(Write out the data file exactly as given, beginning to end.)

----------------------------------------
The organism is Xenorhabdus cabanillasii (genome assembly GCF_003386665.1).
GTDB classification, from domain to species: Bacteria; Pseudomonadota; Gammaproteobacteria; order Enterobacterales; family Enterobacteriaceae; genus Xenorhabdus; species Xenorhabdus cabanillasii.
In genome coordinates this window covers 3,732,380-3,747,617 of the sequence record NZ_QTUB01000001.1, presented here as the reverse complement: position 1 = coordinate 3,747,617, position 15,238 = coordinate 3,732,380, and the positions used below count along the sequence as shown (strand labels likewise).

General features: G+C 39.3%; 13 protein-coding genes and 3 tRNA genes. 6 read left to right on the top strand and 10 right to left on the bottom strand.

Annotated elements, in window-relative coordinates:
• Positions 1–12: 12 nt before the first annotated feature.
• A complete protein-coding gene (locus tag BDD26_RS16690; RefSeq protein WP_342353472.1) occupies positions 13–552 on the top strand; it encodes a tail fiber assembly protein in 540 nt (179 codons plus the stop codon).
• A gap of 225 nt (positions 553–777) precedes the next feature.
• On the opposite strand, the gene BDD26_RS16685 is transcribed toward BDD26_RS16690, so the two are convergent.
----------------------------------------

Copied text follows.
The organism is Xenorhabdus cabanillasii (genome assembly GCF_003386665.1).
GTDB classification, from domain to species: Bacteria; Pseudomonadota; Gammaproteobacteria; order Enterobacterales; family Enterobacteriaceae; genus Xenorhabdus; species Xenorhabdus cabanillasii.
In genome coordinates this window covers 3,732,380-3,747,617 of the sequence record NZ_QTUB01000001.1, presented here as the reverse complement: position 1 = coordinate 3,747,617, position 15,238 = coordinate 3,732,380, and the positions used below count along the sequence as shown (strand labels likewise).

General features: G+C 39.3%; 13 protein-coding genes and 3 tRNA genes. 6 read left to right on the top strand and 10 right to left on the bottom strand.

Annotated elements, in window-relative coordinates:
• Positions 1–12: 12 nt before the first annotated feature.
• A complete protein-coding gene (locus tag BDD26_RS16690; RefSeq protein WP_342353472.1) occupies positions 13–552 on the top strand; it encodes a tail fiber assembly protein in 540 nt (179 codons plus the stop codon).
• A gap of 225 nt (positions 553–777) precedes the next feature.
• On the opposite strand, the gene BDD26_RS16685 is transcribed toward BDD26_RS16690, so the two are convergent.